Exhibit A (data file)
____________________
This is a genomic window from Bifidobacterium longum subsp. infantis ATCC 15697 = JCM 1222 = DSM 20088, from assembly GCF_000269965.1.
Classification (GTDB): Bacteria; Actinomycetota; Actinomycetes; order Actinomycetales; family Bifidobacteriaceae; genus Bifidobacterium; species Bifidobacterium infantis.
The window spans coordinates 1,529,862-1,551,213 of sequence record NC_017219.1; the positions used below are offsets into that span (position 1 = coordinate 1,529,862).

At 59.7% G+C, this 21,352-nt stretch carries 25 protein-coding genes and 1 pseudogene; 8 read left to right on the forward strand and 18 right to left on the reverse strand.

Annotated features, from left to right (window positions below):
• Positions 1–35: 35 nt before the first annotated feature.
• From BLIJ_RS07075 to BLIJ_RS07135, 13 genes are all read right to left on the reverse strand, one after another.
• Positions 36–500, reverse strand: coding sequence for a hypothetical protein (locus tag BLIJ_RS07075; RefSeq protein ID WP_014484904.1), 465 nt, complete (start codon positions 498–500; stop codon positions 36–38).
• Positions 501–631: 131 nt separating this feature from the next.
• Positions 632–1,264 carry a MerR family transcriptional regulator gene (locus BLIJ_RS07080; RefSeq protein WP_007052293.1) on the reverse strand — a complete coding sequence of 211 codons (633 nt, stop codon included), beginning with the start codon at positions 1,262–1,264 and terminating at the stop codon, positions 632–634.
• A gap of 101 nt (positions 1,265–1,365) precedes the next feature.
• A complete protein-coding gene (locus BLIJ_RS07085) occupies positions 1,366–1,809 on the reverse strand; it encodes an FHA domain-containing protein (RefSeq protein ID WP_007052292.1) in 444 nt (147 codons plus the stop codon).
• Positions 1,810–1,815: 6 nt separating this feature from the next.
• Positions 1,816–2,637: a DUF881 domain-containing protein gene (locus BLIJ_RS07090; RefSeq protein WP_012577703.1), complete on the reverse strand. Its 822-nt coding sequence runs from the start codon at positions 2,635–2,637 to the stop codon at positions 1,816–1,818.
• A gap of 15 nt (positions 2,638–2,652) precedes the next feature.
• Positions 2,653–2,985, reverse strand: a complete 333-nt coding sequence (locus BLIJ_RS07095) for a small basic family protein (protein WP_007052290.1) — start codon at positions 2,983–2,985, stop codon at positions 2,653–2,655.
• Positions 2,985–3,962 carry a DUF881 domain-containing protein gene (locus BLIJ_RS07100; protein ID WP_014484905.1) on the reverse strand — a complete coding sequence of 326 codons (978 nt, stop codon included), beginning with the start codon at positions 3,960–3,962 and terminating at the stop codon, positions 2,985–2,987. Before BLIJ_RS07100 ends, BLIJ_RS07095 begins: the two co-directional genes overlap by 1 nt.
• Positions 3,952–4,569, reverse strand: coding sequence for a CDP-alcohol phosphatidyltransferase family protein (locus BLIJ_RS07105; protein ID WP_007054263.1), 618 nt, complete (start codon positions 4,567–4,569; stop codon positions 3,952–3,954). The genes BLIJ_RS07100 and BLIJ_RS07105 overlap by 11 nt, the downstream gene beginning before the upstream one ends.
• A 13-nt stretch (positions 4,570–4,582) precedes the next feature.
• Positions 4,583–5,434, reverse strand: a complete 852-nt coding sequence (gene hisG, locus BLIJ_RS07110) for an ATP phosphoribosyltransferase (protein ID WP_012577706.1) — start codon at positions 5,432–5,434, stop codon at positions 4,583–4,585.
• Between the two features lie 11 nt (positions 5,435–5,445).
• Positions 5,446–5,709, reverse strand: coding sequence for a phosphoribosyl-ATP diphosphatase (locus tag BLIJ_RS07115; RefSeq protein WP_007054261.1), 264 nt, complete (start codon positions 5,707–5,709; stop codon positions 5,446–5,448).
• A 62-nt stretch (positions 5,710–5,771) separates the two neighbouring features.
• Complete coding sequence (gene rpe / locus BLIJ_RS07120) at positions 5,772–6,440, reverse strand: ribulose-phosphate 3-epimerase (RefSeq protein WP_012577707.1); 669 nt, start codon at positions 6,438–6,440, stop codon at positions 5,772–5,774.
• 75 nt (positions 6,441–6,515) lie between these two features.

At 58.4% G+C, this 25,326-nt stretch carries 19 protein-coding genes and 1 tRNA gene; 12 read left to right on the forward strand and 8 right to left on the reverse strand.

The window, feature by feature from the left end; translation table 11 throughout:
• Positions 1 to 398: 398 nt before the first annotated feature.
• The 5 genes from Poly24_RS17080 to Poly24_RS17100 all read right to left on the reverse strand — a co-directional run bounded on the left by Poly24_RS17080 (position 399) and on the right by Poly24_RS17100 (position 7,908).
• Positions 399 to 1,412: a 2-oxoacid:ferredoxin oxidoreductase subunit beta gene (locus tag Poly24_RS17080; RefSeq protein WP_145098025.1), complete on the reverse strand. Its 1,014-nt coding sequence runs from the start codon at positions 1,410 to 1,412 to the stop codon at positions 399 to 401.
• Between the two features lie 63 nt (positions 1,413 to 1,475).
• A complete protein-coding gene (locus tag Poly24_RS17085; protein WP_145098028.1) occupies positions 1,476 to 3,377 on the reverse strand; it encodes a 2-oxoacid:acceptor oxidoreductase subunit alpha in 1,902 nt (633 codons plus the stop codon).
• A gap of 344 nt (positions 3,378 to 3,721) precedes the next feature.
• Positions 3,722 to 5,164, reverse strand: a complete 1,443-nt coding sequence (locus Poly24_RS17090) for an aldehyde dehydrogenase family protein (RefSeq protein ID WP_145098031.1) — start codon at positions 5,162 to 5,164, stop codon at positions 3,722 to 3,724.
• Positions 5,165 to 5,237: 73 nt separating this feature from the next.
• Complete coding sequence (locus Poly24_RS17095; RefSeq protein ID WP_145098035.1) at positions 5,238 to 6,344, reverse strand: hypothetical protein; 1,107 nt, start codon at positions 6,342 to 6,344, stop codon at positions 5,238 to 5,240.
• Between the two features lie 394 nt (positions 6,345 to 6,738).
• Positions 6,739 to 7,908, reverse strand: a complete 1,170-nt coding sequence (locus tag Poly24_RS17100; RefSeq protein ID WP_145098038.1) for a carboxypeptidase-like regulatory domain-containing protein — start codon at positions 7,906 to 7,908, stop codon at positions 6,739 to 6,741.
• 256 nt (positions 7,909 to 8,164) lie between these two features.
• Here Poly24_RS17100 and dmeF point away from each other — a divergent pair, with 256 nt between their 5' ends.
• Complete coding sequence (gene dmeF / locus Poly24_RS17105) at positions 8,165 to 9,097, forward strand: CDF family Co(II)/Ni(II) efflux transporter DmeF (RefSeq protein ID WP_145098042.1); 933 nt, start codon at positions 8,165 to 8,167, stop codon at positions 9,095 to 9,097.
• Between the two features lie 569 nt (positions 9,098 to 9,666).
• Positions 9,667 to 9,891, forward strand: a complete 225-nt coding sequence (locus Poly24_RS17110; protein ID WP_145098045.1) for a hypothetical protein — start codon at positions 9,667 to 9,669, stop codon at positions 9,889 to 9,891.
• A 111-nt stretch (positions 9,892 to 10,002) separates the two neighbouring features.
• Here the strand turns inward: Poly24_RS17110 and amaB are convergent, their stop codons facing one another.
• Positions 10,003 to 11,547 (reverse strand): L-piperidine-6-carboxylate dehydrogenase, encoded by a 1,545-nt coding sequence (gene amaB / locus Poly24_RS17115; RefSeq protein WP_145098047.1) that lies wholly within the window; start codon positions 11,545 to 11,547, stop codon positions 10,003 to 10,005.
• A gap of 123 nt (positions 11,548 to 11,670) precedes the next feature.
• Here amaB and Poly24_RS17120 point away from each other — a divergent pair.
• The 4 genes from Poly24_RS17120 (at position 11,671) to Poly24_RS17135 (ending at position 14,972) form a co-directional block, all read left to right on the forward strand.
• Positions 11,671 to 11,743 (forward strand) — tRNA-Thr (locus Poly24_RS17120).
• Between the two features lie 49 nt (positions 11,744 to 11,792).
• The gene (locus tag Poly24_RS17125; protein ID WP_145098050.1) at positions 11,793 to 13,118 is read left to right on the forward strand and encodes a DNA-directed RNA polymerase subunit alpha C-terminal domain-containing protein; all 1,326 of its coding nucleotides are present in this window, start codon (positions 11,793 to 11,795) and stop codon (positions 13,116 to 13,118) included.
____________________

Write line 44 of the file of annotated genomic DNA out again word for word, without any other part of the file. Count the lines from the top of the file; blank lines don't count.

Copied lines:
• A 111-nt stretch (positions 9,892 to 10,002) separates the two neighbouring features.